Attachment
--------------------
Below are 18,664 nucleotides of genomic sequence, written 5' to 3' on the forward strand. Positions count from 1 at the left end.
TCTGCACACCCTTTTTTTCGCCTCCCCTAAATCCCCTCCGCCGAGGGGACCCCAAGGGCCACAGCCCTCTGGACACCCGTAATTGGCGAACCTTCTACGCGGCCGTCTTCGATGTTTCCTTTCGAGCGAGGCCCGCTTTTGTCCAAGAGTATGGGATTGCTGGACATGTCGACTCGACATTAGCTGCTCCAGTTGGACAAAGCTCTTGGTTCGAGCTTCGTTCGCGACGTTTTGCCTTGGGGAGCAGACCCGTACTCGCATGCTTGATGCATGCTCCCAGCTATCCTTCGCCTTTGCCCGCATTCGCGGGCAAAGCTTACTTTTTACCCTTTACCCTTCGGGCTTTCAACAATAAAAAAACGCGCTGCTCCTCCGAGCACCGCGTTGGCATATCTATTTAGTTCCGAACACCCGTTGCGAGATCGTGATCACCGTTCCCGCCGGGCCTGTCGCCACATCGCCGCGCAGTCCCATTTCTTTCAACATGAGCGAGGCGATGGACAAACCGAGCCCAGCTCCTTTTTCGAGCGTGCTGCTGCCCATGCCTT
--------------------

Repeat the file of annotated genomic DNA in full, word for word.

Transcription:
Below are 18,664 nucleotides of genomic sequence, written 5' to 3' on the forward strand. Positions count from 1 at the left end.
TCTGCACACCCTTTTTTTCGCCTCCCCTAAATCCCCTCCGCCGAGGGGACCCCAAGGGCCACAGCCCTCTGGACACCCGTAATTGGCGAACCTTCTACGCGGCCGTCTTCGATGTTTCCTTTCGAGCGAGGCCCGCTTTTGTCCAAGAGTATGGGATTGCTGGACATGTCGACTCGACATTAGCTGCTCCAGTTGGACAAAGCTCTTGGTTCGAGCTTCGTTCGCGACGTTTTGCCTTGGGGAGCAGACCCGTACTCGCATGCTTGATGCATGCTCCCAGCTATCCTTCGCCTTTGCCCGCATTCGCGGGCAAAGCTTACTTTTTACCCTTTACCCTTCGGGCTTTCAACAATAAAAAAACGCGCTGCTCCTCCGAGCACCGCGTTGGCATATCTATTTAGTTCCGAACACCCGTTGCGAGATCGTGATCACCGTTCCCGCCGGGCCTGTCGCCACATCGCCGCGCAGTCCCATTTCTTTCAACATGAGCGAGGCGATGGACAAACCGAGCCCAGCTCCTTTTTCGAGCGTGCTGCTGCCCATGCCTT